Tales of Symphonia HD Review

It has become more or less common knowledge that I am a modern JRPG super fan and that the Tales series holds a very special place in my heart.  With that said, I was super excited to hear that Tales of Symphonia was going to be remastered in HD for the PlayStation 3 because I haven’t had a chance to play any of the Tales games that were released before 2005. This review is solely for Tales of Symphonia HD which comes as part one of the Tales of Symphonia Chronicles that also includes its sequel, Tales of Symphonia: Dawn of the New World.  The review for the sequel will go up in time once I have a chance to play it.

Tales of Symphonia was originally released on the Nintendo GameCube in Japan back in 2003 and was localized for the United States and Europe in 2004.  It was then ported to PlayStation 2 only in Japan in 2004 where it included additional content.  The latter is the edition given the high-definition remaster treatment, so we are getting our hands on it for the first time.  Tales of Symphonia is regarded as one of the best, if not the best, game in the Tales series by many fans.

Silly Zelos
Silly Zelos

Either you are here because you love me and everything I write, or because you are just really into JRPGs.  I am willing to bet it is the second option.  One of the major fascinations people have with JRPGs is their wildly entertaining stories that span different worlds, timelines, and dimensions. They also include awesome fantasy attributes like magic, swords, dragons, and scores of other mythical monsters.  Tales of Symphonia is no different.

You follow the story of Lloyd Irving, a boy raised by a dwarf on the outskirts of a town made up of humans and half-elves.  Lloyd’s longtime friend (and crush) Colette is destined to be the savior of the world, as it is on the brink of destruction.  After a series of unfortunate events where Lloyd tries playing hero, Lloyd is forced to leave the town he grew up in.  Things get better as he then joins up with Colette’s entourage as they travel the world in search of the sacred shrines to complete her destiny.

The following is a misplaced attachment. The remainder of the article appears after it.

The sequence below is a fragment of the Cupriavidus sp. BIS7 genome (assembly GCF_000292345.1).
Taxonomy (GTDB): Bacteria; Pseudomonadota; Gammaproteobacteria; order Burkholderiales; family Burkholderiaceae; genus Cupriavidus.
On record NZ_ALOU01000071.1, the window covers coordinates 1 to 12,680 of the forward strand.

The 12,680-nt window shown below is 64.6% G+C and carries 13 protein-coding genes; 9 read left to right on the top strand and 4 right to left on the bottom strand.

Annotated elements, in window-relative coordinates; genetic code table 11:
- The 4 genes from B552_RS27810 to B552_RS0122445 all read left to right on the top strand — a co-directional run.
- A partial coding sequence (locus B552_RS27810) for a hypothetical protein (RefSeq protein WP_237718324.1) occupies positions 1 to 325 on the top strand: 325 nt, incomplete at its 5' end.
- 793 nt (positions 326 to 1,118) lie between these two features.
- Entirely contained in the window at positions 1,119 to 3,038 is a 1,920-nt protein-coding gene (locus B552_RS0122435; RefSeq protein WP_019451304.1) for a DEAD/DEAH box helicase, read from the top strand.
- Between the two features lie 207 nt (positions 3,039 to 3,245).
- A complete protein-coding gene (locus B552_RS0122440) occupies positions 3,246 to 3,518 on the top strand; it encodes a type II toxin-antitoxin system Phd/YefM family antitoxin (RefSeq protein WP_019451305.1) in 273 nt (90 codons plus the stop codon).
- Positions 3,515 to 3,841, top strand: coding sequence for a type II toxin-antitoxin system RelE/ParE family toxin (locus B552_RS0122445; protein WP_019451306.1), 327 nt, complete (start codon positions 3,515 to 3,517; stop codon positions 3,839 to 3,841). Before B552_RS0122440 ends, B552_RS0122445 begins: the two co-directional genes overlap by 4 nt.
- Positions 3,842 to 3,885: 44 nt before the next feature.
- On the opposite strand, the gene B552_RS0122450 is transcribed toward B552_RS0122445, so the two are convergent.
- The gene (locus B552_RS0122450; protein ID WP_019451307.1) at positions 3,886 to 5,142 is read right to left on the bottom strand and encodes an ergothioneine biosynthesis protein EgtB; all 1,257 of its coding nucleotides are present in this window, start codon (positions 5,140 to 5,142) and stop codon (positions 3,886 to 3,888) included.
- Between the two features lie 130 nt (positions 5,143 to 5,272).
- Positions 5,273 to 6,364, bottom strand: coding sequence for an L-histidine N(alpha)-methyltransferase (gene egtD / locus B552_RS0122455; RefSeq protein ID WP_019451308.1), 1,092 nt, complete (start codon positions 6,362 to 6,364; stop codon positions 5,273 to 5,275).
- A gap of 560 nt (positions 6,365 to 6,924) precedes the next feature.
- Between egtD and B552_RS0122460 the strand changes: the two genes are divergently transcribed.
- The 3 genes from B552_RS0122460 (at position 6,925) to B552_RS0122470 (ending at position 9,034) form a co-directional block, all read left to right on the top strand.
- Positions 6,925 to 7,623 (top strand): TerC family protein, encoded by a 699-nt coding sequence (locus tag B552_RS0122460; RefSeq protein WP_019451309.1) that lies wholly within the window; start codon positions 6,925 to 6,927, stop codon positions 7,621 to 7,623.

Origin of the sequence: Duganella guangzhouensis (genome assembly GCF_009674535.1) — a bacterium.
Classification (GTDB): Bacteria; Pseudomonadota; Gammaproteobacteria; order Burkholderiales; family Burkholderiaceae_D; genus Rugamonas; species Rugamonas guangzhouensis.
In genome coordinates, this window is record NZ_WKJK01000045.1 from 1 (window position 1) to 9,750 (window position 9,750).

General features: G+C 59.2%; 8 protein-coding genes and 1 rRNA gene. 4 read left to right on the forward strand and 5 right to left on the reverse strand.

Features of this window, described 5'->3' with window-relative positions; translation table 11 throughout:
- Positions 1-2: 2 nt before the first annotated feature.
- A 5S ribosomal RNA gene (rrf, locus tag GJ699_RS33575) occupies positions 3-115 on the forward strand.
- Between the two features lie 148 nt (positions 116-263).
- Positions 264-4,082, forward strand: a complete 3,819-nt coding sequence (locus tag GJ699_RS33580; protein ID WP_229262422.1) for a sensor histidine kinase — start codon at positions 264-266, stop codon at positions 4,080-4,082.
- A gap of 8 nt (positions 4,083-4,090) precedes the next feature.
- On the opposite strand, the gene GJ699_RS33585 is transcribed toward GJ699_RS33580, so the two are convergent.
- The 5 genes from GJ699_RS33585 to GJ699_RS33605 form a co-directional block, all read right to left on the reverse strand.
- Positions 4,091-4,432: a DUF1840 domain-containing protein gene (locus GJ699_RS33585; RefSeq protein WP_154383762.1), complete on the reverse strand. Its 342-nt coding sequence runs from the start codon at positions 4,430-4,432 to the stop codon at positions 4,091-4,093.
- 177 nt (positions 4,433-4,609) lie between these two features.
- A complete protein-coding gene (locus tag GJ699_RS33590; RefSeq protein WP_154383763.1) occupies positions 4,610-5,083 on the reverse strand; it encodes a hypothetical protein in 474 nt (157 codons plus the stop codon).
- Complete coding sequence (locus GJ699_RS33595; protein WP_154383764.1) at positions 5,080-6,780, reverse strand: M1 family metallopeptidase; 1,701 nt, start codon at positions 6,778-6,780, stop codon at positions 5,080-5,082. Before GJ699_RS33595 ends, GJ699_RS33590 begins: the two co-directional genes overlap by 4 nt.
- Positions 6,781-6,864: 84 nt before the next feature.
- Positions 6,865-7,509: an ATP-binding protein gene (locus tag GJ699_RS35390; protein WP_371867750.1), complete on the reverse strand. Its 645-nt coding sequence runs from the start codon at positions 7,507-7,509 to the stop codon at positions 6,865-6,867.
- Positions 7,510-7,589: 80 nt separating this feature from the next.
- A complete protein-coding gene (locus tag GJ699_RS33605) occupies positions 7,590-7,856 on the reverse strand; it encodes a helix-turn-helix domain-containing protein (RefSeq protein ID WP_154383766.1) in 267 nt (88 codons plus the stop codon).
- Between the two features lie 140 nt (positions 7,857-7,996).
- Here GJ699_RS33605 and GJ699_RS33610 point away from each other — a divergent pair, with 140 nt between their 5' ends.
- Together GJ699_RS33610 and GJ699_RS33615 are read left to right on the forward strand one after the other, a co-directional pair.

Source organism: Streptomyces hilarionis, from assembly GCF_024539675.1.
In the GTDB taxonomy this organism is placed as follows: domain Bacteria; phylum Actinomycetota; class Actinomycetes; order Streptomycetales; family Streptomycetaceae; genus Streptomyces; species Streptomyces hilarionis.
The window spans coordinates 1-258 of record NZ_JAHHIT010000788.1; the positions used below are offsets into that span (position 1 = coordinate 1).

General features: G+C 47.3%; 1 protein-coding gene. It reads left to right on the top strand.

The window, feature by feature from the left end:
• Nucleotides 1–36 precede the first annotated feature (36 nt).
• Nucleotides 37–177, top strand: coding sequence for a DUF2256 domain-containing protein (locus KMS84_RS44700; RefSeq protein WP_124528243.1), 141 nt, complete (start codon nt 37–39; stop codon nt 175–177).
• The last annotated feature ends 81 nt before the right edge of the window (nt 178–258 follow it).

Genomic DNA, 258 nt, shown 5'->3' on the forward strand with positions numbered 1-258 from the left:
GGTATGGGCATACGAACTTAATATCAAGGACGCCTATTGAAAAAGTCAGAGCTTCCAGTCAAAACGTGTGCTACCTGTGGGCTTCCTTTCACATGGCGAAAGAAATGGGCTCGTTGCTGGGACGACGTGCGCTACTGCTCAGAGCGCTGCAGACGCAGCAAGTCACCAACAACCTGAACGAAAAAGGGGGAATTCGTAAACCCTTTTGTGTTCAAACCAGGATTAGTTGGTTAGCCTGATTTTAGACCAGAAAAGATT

Things get crazier and crazier the further you go, so expect some plot twists.  Though, if you are a seasoned JRPG player like me, most of the plot twists in Tales of Symphonia are quite predictable, especially if you have played multiple Tales titles.  This, however, does not in any way detract from the overall beautiful story as it is one that needs to be told to as many people as possible.

The presentation of HD remastered versions of old games is always hit or miss.  You really never know what kind of quality you will get.  In Tales of Symphonia’s case, I can vouch for it being wonderful.  While still not popping off the screen like most games do now, you can tell that there have been several improvements done to enhance the old standard definition version of the game.  It is widescreen and looks clean for the most part.  That being said, you can still easily tell by the art style that this is a game made back in 2003, which is not a bad thing.


The soundtrack, like most other JRPGs, is absolutely brilliant.  Like every other Tales game I’ve played before, Symphonia has tunes just as catchy.  The issue I had with the sound is not in the music, but with the general sound effects.  They are so loud that it distracts you and often covers up anything going on in the background.  From browsing through the menu to random sound effects found in cutscenes and battles, they are unnecessarily loud and annoying.  This cannot be blamed entirely on the remake, as it uses the sounds from the original game, but it is a pain nonetheless.